Early years education has been severely impacted by coronavirus, according to a recent report, prompting concerns that disadvantaged children will lose out.
The report, conducted by the Education Policy Institute (EPI), found that 71% of staff in the early years sector were furloughed from March to August. During this period, 7% of staff left their posts and 4% were made redundant.
Sharon Birch, owner of a nursery in Hartlepool, told the Canary:
I had to let eight staff go, and they were the people that were on the lower contracts, that were part-time. It’s just turned everything on it’s head really, especially for vulnerable families. With less staff, you lose some of your quality.
There’s a lot of children that come from disadvantaged backgrounds whose parents decided not to come to nursery, because either they couldn’t with the restrictions or when they could, they decided to keep them at home.
There’s going to be huge gaps. And yes you can make a lot of that up, in some cases, but not in every case. And especially for these vulnerable children, it’s essential – that’s why we have the two-year-old grant, for those children from those backgrounds to access early years. That’s why we have it to help them with their development and their education. And if they haven’t been able to access that, or they’ve chosen not to for quite valid reasons, that’s going to have a knock on effect as we move forward.
The impact on disadvantaged children
Research in July by the Sutton Trust concluded that missing out on good early years education would affect disadvantaged children the most by widening gaps in how ready children are for school.
It further found that early years education providers have needed government support during lockdown to cope with financial pressures. This impact was felt strongly in deprived areas, with 34% of providers worrying they would not be able to continue operating in 2021.
Many parents reported that not being able to return to their early years education provider had impacted their child’s wellbeing, as well as their emotional and social development.
Peter Lampl, chair and founder of the Sutton Trust, said:
It is deeply concerning to see further evidence of the pandemic’s damaging impacts on the early years sector. The Sutton Trust’s own research has highlighted that a third of early years providers in deprived areas believe they may have to close within a year.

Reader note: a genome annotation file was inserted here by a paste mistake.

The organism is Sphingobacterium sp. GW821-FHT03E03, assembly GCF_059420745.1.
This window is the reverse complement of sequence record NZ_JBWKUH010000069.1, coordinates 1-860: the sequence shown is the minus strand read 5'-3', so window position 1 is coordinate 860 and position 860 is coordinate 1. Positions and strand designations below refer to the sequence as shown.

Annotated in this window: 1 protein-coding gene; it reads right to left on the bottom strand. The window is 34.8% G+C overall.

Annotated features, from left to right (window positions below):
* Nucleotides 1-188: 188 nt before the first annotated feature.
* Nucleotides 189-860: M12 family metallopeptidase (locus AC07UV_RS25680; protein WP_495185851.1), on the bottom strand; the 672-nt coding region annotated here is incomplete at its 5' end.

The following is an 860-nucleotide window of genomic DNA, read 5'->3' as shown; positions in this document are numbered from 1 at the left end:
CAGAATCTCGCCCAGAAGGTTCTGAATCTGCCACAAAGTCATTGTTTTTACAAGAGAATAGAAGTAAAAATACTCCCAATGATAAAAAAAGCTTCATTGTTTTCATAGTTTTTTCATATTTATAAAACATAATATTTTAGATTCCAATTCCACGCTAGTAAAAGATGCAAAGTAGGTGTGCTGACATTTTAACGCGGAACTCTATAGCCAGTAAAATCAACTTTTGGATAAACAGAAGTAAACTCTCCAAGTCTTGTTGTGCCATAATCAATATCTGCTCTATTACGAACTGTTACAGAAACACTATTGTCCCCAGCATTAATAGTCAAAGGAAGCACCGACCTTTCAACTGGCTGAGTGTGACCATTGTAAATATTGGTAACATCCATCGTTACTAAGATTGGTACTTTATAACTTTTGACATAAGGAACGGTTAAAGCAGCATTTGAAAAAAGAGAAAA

The early years are the vitally important first stage of the education process. We know that a high-quality workforce are an important part of delivering this, so it is worrying that this report suggests a likely worsening of the staffing crisis after the furlough scheme ends.
It is vital that the sector is supported through these uncertain times, so that we are able to continue to provide the early learning and development that is so crucial for social mobility.
The problems facing early years workers
But problems in the early years’ sector are not new. Before the pandemic, the Nutbrown review, conducted in 2012, raised concerns about standards for qualifications for early years workers declining. In light of this, the researchers suggested the early years workforce may not be equipped with the skills to provide high-quality early years education.
According to the Sutton Trust, the situation has not improved, with the sector still showing high turnover in staff, especially among higher-qualified members.
The Sutton Trust suggested that the government needed to invest in the sector to repair this problem.
However, these existing problems have been “exacerbated’ by the pandemic. Speaking about the report, Kevin Courtney, joint general secretary of the National Education Union, said:
The Coronavirus has only exacerbated the serious challenges the Early Years sector was already facing. …
Government inaction is jeopardising the education of millions of children, who are missing out on vital early years education and hindering the ability of parents looking to return to work. Access to good quality early years education vastly improves future educational attainment and the life chances of those pupils, and can significantly improve social mobility.
Featured image via Flickr/spiraltri3e
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